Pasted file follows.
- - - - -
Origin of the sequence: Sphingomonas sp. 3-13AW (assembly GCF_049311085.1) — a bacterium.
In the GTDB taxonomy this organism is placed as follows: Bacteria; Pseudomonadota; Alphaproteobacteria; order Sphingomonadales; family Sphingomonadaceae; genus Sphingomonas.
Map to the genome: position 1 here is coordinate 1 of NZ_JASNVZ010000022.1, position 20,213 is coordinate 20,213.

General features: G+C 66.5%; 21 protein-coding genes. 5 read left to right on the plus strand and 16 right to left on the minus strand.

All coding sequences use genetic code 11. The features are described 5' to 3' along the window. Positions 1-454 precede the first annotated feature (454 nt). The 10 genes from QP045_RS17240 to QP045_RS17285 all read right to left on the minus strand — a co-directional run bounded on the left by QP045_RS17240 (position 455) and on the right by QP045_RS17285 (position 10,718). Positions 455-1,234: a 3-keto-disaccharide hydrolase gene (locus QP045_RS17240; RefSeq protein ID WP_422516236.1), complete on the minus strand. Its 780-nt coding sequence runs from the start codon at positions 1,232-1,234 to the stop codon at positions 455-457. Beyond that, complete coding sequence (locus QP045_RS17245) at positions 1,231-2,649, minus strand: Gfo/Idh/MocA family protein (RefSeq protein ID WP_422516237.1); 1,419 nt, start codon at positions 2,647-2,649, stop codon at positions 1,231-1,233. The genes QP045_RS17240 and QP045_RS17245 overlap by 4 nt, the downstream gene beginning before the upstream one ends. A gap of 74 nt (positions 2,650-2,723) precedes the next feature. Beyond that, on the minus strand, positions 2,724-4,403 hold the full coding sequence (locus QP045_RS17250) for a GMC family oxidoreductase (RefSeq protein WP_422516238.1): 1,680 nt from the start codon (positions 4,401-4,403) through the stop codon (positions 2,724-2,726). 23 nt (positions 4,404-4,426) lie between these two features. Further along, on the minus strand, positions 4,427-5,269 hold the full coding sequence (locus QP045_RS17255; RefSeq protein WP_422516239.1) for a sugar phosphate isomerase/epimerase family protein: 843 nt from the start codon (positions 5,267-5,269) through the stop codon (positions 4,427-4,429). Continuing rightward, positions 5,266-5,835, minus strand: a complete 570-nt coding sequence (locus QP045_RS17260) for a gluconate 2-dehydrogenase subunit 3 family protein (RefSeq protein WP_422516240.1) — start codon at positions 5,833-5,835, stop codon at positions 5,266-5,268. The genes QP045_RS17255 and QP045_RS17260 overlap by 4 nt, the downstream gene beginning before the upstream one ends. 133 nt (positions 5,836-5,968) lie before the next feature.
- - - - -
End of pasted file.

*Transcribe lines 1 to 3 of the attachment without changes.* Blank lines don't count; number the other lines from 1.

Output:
Origin of the sequence: Sphingomonas sp. 3-13AW (assembly GCF_049311085.1) — a bacterium.
In the GTDB taxonomy this organism is placed as follows: Bacteria; Pseudomonadota; Alphaproteobacteria; order Sphingomonadales; family Sphingomonadaceae; genus Sphingomonas.
Map to the genome: position 1 here is coordinate 1 of NZ_JASNVZ010000022.1, position 20,213 is coordinate 20,213.